Few roles in life can be more demanding and stressful than long-term caregiving. In addition to caring for aging and ill loved ones, caregivers somehow have to find time for themselves. Even normal, everyday tasks like working, shopping or spending time with friends or other family members can feel impossible or overwhelming. But being a caregiver doesn’t mean your life is over; you might just need a little help. If you are one of the millions of Americans who provide long-term care for a loved one, here are some resources to help you find the support you need.
Where to begin
For some people, caregiving is a gradual process that starts with doing small tasks, such as grocery shopping for your mother or shoveling a snowy sidewalk for an aging relative. Others have caregiving responsibilities thrust upon them after a traumatic health event such as a heart attack, stroke or other sudden illness leaves a loved one unable to care for themselves. If you’ve recently found yourself in a caregiving role and are feeling overwhelmed, caregiver.org provides some assistance on where to begin. You can get help finding healthcare assistance, learning specific skills, handling finances and legal paperwork and other common tasks that fall to caregivers.
Where to go for respite care
Throughout the caregiving process, it’s important to remember to care for yourself. Because long-term care can be particularly taxing, it’s often necessary to take a break and recharge your batteries. Through respite care resources, caregivers may be temporarily relieved from their caregiving responsibilities while qualified personnel take over caring for loved ones for a short time. The Arizona Caregiver Coalition offers several links for further information on available respite resources in your area. Remember, taking time for yourself is not selfish. Attending to your needs ensures you will be better equipped to help those around you.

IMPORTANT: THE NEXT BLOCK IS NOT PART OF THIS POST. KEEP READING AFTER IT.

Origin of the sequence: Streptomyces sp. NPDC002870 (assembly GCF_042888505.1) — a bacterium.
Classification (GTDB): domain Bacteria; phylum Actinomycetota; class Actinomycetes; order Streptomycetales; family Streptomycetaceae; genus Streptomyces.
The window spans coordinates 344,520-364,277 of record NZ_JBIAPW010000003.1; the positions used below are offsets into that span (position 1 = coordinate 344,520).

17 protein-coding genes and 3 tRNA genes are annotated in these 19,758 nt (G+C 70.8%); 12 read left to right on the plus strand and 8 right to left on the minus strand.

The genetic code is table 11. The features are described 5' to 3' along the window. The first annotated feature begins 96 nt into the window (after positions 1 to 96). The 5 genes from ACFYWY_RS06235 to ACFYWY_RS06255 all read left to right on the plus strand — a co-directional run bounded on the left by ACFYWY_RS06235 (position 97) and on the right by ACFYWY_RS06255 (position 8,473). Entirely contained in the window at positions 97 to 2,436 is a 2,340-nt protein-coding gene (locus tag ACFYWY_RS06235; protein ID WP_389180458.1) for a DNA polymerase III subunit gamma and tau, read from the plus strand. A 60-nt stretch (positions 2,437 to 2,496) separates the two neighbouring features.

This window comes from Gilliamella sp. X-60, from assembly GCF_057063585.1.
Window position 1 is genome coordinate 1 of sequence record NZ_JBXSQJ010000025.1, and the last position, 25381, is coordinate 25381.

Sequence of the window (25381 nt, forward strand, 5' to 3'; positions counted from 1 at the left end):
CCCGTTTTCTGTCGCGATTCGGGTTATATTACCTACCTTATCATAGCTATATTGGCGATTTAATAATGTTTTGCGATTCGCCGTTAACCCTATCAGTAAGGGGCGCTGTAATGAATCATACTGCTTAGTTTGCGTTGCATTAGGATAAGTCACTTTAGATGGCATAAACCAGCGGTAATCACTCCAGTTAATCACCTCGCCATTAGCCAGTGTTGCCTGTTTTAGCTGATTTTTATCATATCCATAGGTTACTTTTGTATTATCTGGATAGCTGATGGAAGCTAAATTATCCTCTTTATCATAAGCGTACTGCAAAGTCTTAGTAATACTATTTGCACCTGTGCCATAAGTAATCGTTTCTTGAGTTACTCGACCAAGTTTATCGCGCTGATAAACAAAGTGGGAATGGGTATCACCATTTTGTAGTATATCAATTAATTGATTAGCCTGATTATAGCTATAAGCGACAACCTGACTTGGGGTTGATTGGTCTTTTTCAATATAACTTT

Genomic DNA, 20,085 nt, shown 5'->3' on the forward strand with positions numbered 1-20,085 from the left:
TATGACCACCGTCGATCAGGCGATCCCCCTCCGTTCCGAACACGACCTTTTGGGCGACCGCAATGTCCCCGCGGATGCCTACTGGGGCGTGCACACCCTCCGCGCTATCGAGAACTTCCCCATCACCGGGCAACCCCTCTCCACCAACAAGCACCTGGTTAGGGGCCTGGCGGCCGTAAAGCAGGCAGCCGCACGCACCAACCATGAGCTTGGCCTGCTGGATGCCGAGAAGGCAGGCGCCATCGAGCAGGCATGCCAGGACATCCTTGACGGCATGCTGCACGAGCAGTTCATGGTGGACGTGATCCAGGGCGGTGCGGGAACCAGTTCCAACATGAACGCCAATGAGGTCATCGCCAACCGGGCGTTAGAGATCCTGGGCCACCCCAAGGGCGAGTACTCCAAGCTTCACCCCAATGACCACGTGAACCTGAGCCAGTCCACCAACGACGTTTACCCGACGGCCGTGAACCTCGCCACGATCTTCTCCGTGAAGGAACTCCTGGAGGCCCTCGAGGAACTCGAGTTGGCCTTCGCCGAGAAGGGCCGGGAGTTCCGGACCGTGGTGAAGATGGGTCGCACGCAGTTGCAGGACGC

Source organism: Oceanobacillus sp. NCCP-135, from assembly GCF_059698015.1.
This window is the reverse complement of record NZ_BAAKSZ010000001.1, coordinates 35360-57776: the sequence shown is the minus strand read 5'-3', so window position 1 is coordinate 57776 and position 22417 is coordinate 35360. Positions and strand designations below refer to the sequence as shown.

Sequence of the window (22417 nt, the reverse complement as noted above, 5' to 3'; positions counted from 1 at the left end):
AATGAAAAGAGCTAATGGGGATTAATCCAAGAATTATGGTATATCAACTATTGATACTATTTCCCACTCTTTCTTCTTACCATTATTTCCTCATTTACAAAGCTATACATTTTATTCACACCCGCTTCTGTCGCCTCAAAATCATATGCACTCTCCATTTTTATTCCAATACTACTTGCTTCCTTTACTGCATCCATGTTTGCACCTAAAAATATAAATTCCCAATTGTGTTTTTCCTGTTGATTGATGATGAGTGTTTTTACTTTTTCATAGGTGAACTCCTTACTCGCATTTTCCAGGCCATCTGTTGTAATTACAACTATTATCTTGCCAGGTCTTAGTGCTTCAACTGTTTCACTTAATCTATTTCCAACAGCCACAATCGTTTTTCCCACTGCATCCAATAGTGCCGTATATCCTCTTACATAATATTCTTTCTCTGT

Who to call in stressful times
Stress is inevitable in a long-term care situation, and on a difficult day, it might help to know who to call. A good place to start would be the Arizona Division of Aging and Adult Services that provides a caregiver resource line to call when you need assistance. The Arizona Department of Economic Security also lists several resources tailored to specific caregiver needs, including where to go to report abuse, how to find support from local agencies and answers to frequently asked questions.
Local support groups
When you’re feeling tired, overwhelmed or easily upset, it can be extremely beneficial to speak with others who understand exactly what you’re going through. Joining a support group — whether through an online forum or meeting in person with other caregivers — is a great way to get the help and encouragement you need. Support groups often specialize in different areas. Whether you’re caring for a loved one suffering with Alzheimer’s disease, Parkinson’s disease, Lewy Body Dementia, stroke or some other ailment, there’s a support group for you. Depending on your specific needs and where you live, the Arizona Caregiver Coalition makes it easy for you to find a support group in your area with its searchable database.
End of life planning
Despite the stresses and difficulty involved, perhaps the hardest part about caregiving is the fact that eventually, it will come to an end. If your loved one’s journey is nearing his or her end, let Science Care be there to help you plan for the future. For more information, call or visit online today.
Science Care was founded in 2000 with the vision to become the world’s leading whole body donation program. Science Care was the first non-transplant organization to earn accreditation by the American Association of Tissue Banks. We’ve helped facilitate the training of thousands of surgeons and physicians at our medical training facilities. We’re headquartered in Arizona, with additional facilities in California, Colorado, Florida, Illinois and Pennsylvania. Want to learn more about how you can make a difference with whole body donation? Join the Science Care donor registry today and help make a difference for tomorrow.